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Tackling anaemia with iron fish

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Anaemia is the most common nutritional problem in the world. Adding a fish-shaped piece of iron to cooking pots has helped to tackle the problem in Cambodia. In the image, three iron fishes provided by the Lucky Iron Fish company

Source: Summerlee Photography / The Lucky Iron Fish company

Pieces of iron shaped like fish are being added to cooking pots in Cambodia to help combat anaemia.

A brilliantly simple product is helping to tackle widespread anaemia in Cambodia.

Anaemia is the most common nutritional problem in the world, mainly affecting women of childbearing age, teenagers and young children. In developing countries such as Cambodia, almost half of women and children suffer from anaemia, mainly due to a lack of iron in their diet. And iron supplements have proved ineffective at tackling the problem because they are neither affordable nor widely available, and side effects discourage compliance.

Canadian scientist Christopher Charles came up with a novel solution to this public health issue six years ago. Previous research had shown that cooking in iron pots increased the iron content of food, so Charles tried putting a lump of iron into Cambodians’ cooking pots.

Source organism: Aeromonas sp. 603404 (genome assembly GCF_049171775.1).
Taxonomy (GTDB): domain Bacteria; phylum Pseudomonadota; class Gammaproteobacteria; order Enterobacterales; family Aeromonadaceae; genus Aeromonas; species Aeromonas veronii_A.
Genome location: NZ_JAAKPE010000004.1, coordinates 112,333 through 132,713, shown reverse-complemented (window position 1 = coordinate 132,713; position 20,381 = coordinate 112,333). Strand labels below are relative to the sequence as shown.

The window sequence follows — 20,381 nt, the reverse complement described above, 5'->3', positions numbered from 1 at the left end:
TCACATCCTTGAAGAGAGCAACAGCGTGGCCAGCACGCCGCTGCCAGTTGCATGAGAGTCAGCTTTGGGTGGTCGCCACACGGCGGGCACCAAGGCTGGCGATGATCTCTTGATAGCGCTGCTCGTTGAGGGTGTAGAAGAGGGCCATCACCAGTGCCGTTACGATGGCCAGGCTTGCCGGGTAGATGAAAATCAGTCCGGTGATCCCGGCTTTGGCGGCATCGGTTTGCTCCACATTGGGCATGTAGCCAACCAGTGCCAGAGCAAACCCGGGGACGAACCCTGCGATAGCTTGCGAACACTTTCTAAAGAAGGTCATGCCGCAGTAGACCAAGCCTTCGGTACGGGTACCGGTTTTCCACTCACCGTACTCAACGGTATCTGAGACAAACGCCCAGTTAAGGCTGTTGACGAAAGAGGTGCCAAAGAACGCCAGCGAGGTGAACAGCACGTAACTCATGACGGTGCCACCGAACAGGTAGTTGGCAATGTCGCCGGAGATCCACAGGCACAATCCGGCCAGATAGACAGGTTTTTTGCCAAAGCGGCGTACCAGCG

His invention, shaped like a fish — a lucky symbol in Cambodian culture — releases iron in sufficient amounts so that it provides 75% of an adult’s daily recommended intake when used every day. Simply put the fish in the pot being used to boil up water or soup for at least ten minutes. Take the fish out and add a little lemon or other citrus juice for vitamin C to help iron absorption.

A test on several hundred Cambodian villagers using the fish showed that nearly half were no longer anaemic after 12 months. Around 2,500 families are now using the iron fish.

Imelda Bates, head of the international public health department at the Liverpool School of Tropical Medicine, said: “These sort of approaches are so much better than iron tablets, which are really horrible. If it’s something that is culturally acceptable and not too costly, then any improvement to anaemia levels would be of great benefit.”

The Lucky Iron Fish company has distributed nearly 9,000 fish to hospitals and non-governmental organisations in Cambodia. Its product was named “One of five innovations that will change the world” by Maclean’s magazine. Individuals can pay for iron fish to be given out in Cambodia via its website.

Over 30% of the world’s population is anaemic, mostly due to iron deficiency, according to the World Health Organisation. Anaemia is thought to contribute to 20% of all deaths during pregnancy. Timely treatment can raise national productivity levels by up to 20%, it has said.

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